Deutsche's $2M Foreclosure 'Mistake'

April 20, 2016

A District Court jury has awarded a Billings, Montana man just over $2 million in his action against a bank that foreclosed on and sold a house that he and his wife had purchased outright for cash two years earlier.

 

After a four-day trial in the court of Yellowstone County District Judge Ingrid Gustafson last week, the jury unanimously awarded Jason Norman $350,000 in lost profitability, $100,000 for emotional distress and $1.6 million in punitive damages against Deutsche Bank National Trust Co.

 

Also named as defendants were Ocwen Loan Servicing, which handled the sale of the Normans’ house, and MOM Haven 6 LLP, the company to which the house was sold.

In 2010, Jason and Liz Norman moved back to Billings, Jason’s hometown, from Austin, Texas, where they’d spent 15 years.

 

They bought a 120-year-old farmhouse at 633 Howard Ave. for $50,000 and spent two years and $40,000 renovating it themselves. Three years ago this month, with the house by then valued at $230,000, they began the process of obtaining a home equity loan on it. With that loan money, they planned to buy another property they could renovate and re-sell.

 

That’s when they were told by the Montana Department of Revenue that the house on Howard was no longer theirs, that it had been foreclosed on and sold.

 

Their attorney, John Heenan of the Billings firm Bishop and Heenan, said his clients were perplexed.

 

“They kind of wondered, well, how’s that, since we paid cash for it?” he said.

 

They had made the $50,000 cash payment to Deutsche Bank and then were told two years later that the house had been foreclosed on and sold to a company called MOM Haven 6 LLP.

 

They soon found out—Jason Norman worked in the mortgage business during their years in Austin—what had gone wrong: an error had been made on a quitclaim deed for a house in Butte that had been foreclosed on. That deed correctly listed the address of the house at 618 W. Platinum St., in Butte, but a legal description of the property, attached to the deed, described the property at 633 Howard that was owned outright by the Normans.

 

Because of the erroneous legal description, the deed was filed in Yellowstone County, and the Department of Revenue consequently transferred ownership of the house on Howard to MOM Haven 6. MOM Haven 6 had purchased 36 properties from Ocwen Loan Servicing, which was associated with Deutsche Bank.

 

In a pretrial “order and memorandum,” Judge Gustafson ruled on several motions in the case, meanwhile summarizing some of the facts in the case. In it, she said the erroneously prepared quitclaim deed had been signed by Robert Kaltenbach, a senior manager for Ocwen and attorney-in-fact for Deutsche Bank.

 

On April 9, 2013, MOM Haven 6 executed another quitclaim deed for the Howard property, which would have transferred the property back to the Normans, but they rejected it because it listed the company as an “LP” rather than the correct “LLP.”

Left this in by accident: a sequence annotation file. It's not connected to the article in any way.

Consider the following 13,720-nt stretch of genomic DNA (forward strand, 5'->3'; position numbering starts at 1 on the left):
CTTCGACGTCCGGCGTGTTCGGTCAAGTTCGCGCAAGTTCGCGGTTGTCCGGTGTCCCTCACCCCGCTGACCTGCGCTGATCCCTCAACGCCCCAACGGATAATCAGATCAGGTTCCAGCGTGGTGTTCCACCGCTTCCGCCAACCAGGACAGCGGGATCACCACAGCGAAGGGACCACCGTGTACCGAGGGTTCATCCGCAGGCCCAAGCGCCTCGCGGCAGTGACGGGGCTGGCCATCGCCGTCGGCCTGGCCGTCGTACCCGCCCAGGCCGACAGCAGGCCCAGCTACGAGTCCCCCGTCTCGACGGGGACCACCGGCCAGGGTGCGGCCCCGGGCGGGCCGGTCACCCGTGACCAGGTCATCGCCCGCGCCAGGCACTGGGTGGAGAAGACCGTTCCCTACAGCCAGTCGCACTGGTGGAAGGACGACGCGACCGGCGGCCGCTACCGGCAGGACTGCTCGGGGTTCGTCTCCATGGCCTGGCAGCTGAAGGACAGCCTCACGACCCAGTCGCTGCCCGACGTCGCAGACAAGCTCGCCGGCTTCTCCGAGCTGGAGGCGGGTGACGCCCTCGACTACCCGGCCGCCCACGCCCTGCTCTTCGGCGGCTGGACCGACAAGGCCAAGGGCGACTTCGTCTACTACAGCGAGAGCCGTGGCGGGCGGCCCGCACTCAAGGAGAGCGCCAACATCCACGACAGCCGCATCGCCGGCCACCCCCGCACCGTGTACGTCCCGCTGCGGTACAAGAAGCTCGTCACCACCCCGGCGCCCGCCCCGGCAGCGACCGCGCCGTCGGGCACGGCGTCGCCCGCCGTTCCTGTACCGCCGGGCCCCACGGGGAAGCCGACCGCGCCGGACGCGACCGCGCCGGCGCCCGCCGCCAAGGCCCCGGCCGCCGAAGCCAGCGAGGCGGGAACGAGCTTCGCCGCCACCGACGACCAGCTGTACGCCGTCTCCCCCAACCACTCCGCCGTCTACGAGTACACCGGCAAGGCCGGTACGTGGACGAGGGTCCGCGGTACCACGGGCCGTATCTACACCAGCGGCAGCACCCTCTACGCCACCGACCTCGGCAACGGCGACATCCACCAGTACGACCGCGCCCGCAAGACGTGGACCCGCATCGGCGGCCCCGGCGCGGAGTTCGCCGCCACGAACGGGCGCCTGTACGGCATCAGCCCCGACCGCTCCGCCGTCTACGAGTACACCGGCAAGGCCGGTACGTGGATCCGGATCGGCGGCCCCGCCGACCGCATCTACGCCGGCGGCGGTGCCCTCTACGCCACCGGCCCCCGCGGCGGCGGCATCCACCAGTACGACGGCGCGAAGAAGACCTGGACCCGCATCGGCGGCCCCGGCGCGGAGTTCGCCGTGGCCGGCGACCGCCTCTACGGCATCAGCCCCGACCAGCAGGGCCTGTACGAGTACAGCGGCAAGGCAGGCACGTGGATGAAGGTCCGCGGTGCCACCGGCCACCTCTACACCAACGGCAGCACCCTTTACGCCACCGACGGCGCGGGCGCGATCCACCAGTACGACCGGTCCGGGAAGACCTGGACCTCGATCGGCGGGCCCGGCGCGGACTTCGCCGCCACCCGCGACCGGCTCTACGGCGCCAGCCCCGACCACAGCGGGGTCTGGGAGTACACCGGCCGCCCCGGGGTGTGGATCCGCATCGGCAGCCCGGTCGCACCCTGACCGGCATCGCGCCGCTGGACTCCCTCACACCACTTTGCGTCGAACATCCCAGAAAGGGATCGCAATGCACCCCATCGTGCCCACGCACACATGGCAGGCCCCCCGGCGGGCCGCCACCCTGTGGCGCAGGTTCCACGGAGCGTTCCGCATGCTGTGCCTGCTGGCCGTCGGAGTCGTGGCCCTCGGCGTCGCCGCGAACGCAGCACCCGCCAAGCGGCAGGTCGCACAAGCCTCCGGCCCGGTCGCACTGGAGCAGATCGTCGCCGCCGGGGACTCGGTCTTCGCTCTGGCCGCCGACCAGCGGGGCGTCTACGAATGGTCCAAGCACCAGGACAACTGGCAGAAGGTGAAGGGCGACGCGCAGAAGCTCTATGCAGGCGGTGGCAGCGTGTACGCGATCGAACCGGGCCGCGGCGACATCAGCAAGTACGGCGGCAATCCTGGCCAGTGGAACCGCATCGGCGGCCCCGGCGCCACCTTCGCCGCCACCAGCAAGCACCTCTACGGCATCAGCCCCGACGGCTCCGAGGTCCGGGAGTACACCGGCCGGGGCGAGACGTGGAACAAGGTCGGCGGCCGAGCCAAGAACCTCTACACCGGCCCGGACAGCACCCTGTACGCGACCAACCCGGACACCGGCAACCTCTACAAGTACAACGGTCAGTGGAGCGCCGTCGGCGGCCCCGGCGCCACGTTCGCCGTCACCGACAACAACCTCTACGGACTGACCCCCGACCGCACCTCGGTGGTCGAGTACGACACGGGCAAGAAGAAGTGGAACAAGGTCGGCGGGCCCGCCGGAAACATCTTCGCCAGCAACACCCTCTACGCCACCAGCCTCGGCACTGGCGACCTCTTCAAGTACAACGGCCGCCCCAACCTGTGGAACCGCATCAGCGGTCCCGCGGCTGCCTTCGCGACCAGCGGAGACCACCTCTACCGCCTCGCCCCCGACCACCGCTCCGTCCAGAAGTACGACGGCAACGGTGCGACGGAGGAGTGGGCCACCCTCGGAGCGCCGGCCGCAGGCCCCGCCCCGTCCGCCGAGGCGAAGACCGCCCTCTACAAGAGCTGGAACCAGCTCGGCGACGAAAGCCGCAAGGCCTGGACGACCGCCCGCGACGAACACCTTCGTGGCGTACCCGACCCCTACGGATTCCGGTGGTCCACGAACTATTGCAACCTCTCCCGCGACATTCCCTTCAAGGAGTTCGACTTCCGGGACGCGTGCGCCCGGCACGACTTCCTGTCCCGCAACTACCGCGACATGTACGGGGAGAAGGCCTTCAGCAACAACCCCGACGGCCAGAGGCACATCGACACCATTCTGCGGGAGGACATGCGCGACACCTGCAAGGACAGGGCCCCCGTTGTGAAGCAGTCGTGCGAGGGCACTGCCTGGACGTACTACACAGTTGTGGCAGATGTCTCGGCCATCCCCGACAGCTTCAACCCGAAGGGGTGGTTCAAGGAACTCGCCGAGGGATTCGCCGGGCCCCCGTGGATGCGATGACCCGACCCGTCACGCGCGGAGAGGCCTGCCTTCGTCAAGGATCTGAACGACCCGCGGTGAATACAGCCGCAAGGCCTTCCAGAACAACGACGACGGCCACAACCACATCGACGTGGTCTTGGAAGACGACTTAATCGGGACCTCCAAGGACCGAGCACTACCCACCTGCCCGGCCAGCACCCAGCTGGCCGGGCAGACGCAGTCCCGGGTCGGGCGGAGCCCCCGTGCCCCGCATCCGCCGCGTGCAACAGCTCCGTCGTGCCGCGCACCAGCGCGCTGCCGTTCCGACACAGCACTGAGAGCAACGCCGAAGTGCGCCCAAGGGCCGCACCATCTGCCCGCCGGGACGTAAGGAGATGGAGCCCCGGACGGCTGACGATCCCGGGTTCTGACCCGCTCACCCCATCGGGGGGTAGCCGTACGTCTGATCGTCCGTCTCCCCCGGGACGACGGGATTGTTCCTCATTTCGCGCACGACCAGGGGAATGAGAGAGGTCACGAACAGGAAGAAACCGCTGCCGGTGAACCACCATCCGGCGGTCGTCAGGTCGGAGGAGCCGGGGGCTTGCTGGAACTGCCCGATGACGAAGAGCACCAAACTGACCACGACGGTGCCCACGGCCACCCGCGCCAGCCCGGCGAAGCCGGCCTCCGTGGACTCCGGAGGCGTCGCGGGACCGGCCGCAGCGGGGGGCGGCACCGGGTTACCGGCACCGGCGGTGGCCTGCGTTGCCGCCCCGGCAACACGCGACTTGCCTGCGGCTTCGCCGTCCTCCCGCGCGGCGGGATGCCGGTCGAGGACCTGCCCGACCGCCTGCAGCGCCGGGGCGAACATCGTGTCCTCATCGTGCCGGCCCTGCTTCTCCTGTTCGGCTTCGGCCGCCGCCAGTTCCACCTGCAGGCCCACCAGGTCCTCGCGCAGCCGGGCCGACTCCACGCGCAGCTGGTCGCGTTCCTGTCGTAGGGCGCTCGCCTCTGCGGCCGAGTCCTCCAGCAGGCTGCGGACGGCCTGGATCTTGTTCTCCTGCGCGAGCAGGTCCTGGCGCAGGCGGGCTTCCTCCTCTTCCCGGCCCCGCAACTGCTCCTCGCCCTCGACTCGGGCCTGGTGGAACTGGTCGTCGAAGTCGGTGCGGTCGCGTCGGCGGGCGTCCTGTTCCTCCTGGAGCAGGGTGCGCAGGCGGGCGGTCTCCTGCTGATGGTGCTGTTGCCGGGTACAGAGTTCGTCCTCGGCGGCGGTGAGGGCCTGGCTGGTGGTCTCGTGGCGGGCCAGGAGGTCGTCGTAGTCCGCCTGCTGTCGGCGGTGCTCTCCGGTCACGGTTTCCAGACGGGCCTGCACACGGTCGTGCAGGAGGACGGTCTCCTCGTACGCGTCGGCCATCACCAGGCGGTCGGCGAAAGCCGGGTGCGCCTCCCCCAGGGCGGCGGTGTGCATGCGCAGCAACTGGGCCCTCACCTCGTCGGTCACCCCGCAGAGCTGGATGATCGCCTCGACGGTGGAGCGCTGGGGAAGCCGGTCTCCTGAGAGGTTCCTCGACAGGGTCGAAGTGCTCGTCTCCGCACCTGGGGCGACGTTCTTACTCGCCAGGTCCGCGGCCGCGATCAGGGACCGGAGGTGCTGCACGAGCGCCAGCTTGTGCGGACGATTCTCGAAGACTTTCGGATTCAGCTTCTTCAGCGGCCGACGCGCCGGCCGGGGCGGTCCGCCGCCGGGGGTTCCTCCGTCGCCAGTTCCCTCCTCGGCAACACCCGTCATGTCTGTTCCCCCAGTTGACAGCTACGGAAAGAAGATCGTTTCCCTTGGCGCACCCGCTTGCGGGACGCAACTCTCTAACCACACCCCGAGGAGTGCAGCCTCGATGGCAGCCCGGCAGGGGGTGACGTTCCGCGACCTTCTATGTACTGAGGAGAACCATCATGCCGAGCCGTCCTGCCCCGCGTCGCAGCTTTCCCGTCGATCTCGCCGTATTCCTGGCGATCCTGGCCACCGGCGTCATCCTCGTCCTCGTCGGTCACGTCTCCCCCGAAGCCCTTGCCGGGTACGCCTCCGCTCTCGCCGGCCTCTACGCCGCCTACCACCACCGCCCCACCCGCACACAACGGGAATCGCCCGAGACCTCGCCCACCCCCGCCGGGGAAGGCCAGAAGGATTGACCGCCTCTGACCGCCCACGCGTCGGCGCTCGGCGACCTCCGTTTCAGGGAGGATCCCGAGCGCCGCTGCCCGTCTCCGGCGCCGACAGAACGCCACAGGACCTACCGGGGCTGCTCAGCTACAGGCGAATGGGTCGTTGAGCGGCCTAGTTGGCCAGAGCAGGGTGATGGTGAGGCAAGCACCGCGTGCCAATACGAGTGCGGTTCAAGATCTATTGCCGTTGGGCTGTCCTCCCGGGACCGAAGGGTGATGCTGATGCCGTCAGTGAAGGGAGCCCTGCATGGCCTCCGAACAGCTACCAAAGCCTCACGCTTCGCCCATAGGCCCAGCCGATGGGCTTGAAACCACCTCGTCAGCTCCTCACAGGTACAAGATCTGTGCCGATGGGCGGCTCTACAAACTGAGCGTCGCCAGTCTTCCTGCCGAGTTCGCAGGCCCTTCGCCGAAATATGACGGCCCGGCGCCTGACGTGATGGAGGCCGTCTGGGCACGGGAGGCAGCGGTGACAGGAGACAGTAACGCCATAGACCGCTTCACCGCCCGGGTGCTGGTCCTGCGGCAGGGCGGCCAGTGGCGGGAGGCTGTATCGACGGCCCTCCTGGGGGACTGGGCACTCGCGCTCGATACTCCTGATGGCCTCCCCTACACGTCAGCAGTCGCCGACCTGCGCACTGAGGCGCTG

Another quitclaim deed was prepared, but the Normans rejected it as well because it included language saying that the previous mistakes were the result of a “scrivener’s error.” Heenan said the language would have had the effect of leaving the bank blameless.

 

The Normans knew they wanted some kind of compensation because from the day they found out their house had been foreclosed on mistakenly, they had been effectively barred from doing anything with it.

 

They were denied the home equity loan they had originally applied for, and since they no longer had the deed to the house, they couldn’t list the home for sale and no property management company would consider renting it under the circumstances. And even though they figured the house needed only about three more weeks of trim work to be fully renovated, they couldn’t work on property they no longer owned.

 

There was also the difficulty of knowing that the house could be seized by the new owners at any time.

 

“We were just out of our minds with paranoia,” Jason Norman said.

 

All those considerations, and the fact that they weren’t making any money in Billings, prompted them to move back to Austin, where Jason went to work painting cars.

 

As part of their legal battle against Deutsche Bank, the Normans were granted a motion for summary judgment for quiet title, and the bank signed a “disclaimer of interest” in the property on May 8, 2014. The trouble was, Heenan said, the bank did not actually record the disclaimer with the Yellowstone County clerk and recorder until August of this year.

 

At trial, Heenan maintained that the defendants’ actions, far from being merely a series of mistakes, constituted an intentional disregard of facts that were likely to cause injury to the Normans, and that “disregard or indifference” amounted to malice.

 

The 12-person jury agreed, and unanimously awarded the compensatory damages totaling $450,000, then went into deliberations again and unanimously awarded the punitive damages of $1.6 million.

 

Cal Stacey, the Billings attorney who represented Deutsche Bank, could not be reached for comment, but Heenan said he expects the bank to appeal the jury verdicts.

 

“They haven’t done anything voluntarily,” he said, “so I’d be surprised if they paid the jury verdict voluntarily.”

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